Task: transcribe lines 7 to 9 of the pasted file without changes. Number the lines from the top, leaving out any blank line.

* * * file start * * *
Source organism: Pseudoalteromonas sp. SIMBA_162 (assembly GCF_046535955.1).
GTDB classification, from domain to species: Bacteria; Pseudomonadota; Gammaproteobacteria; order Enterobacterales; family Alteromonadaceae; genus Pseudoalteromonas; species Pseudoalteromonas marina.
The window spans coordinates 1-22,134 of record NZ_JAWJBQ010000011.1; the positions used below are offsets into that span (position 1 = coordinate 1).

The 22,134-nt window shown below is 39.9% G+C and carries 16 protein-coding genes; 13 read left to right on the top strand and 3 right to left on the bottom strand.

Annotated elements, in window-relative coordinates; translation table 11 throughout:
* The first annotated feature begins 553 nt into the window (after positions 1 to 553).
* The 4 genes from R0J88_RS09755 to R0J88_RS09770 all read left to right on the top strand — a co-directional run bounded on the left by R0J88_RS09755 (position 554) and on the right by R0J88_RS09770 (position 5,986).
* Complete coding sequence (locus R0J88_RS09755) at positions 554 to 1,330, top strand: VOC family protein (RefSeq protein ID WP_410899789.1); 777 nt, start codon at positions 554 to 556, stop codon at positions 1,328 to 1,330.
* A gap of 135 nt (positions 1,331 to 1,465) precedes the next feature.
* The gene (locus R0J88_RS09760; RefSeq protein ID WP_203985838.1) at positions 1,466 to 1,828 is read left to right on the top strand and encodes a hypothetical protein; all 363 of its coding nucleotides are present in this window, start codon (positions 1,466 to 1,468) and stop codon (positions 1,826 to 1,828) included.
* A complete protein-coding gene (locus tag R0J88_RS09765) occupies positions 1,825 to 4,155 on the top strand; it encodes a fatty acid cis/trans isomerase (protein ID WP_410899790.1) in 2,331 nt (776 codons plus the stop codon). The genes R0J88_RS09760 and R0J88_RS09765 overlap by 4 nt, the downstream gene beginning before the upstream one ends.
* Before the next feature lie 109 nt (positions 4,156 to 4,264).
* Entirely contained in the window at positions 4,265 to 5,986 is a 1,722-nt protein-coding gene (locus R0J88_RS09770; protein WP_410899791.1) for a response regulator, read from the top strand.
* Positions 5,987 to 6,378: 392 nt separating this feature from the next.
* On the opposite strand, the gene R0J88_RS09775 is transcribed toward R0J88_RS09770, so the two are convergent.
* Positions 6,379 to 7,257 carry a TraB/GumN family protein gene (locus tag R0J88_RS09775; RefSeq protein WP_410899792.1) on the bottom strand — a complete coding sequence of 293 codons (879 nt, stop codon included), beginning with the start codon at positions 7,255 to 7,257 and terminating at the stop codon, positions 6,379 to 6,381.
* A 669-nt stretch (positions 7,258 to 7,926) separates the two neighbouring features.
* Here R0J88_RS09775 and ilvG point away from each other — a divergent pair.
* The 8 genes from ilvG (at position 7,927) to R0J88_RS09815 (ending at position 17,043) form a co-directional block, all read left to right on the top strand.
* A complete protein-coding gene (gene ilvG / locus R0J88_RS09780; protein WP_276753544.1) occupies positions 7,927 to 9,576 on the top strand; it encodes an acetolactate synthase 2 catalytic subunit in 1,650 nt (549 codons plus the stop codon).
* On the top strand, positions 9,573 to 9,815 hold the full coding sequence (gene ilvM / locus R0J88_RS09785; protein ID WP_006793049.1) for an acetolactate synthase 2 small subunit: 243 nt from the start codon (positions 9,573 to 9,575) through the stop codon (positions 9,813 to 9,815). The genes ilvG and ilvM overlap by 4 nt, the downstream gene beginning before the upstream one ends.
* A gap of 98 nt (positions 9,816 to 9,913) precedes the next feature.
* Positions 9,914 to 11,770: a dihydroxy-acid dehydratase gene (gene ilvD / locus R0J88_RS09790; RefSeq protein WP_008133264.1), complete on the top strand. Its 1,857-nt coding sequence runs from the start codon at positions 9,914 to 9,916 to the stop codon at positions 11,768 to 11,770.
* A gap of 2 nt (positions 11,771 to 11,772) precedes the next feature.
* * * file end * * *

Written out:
* The 4 genes from R0J88_RS09755 to R0J88_RS09770 all read left to right on the top strand — a co-directional run bounded on the left by R0J88_RS09755 (position 554) and on the right by R0J88_RS09770 (position 5,986).
* Complete coding sequence (locus R0J88_RS09755) at positions 554 to 1,330, top strand: VOC family protein (RefSeq protein ID WP_410899789.1); 777 nt, start codon at positions 554 to 556, stop codon at positions 1,328 to 1,330.
* A gap of 135 nt (positions 1,331 to 1,465) precedes the next feature.